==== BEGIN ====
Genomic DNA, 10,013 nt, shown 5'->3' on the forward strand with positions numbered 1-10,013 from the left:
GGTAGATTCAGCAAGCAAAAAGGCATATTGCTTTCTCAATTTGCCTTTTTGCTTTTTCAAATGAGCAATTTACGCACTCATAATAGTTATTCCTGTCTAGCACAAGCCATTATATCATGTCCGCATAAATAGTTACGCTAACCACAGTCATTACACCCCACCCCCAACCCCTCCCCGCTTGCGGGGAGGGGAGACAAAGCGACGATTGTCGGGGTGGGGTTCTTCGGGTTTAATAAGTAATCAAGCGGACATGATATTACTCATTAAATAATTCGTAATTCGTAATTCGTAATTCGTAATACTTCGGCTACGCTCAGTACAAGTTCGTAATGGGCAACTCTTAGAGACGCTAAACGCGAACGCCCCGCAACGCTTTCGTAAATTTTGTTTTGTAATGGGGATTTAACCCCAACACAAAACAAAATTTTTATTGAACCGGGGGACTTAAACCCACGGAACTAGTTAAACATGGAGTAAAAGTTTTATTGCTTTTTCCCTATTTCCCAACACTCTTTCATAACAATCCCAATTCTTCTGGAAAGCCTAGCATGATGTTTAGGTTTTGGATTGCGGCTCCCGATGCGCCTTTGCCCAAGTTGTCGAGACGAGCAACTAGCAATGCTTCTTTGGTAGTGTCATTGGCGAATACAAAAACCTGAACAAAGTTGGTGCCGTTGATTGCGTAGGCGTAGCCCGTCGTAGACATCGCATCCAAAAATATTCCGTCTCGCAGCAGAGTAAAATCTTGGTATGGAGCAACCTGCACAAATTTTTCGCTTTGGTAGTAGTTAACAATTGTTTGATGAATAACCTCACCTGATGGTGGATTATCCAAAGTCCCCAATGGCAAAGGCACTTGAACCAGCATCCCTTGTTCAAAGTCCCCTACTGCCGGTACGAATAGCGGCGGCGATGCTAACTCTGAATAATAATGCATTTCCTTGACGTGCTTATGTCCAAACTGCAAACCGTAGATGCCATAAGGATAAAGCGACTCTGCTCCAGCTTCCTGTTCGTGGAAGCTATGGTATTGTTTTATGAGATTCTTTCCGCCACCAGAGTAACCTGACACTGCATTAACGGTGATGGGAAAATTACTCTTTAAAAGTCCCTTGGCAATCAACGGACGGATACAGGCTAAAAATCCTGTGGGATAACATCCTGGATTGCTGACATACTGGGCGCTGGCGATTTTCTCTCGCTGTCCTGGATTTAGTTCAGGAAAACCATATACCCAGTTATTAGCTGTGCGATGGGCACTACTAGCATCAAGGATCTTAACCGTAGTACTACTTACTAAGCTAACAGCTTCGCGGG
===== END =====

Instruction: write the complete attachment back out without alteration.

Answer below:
Genomic DNA, 10,013 nt, shown 5'->3' on the forward strand with positions numbered 1-10,013 from the left:
GGTAGATTCAGCAAGCAAAAAGGCATATTGCTTTCTCAATTTGCCTTTTTGCTTTTTCAAATGAGCAATTTACGCACTCATAATAGTTATTCCTGTCTAGCACAAGCCATTATATCATGTCCGCATAAATAGTTACGCTAACCACAGTCATTACACCCCACCCCCAACCCCTCCCCGCTTGCGGGGAGGGGAGACAAAGCGACGATTGTCGGGGTGGGGTTCTTCGGGTTTAATAAGTAATCAAGCGGACATGATATTACTCATTAAATAATTCGTAATTCGTAATTCGTAATTCGTAATACTTCGGCTACGCTCAGTACAAGTTCGTAATGGGCAACTCTTAGAGACGCTAAACGCGAACGCCCCGCAACGCTTTCGTAAATTTTGTTTTGTAATGGGGATTTAACCCCAACACAAAACAAAATTTTTATTGAACCGGGGGACTTAAACCCACGGAACTAGTTAAACATGGAGTAAAAGTTTTATTGCTTTTTCCCTATTTCCCAACACTCTTTCATAACAATCCCAATTCTTCTGGAAAGCCTAGCATGATGTTTAGGTTTTGGATTGCGGCTCCCGATGCGCCTTTGCCCAAGTTGTCGAGACGAGCAACTAGCAATGCTTCTTTGGTAGTGTCATTGGCGAATACAAAAACCTGAACAAAGTTGGTGCCGTTGATTGCGTAGGCGTAGCCCGTCGTAGACATCGCATCCAAAAATATTCCGTCTCGCAGCAGAGTAAAATCTTGGTATGGAGCAACCTGCACAAATTTTTCGCTTTGGTAGTAGTTAACAATTGTTTGATGAATAACCTCACCTGATGGTGGATTATCCAAAGTCCCCAATGGCAAAGGCACTTGAACCAGCATCCCTTGTTCAAAGTCCCCTACTGCCGGTACGAATAGCGGCGGCGATGCTAACTCTGAATAATAATGCATTTCCTTGACGTGCTTATGTCCAAACTGCAAACCGTAGATGCCATAAGGATAAAGCGACTCTGCTCCAGCTTCCTGTTCGTGGAAGCTATGGTATTGTTTTATGAGATTCTTTCCGCCACCAGAGTAACCTGACACTGCATTAACGGTGATGGGAAAATTACTCTTTAAAAGTCCCTTGGCAATCAACGGACGGATACAGGCTAAAAATCCTGTGGGATAACATCCTGGATTGCTGACATACTGGGCGCTGGCGATTTTCTCTCGCTGTCCTGGATTTAGTTCAGGAAAACCATATACCCAGTTATTAGCTGTGCGATGGGCACTACTAGCATCAAGGATCTTAACCGTAGTACTACTTACTAAGCTAACAGCTTCGCGGG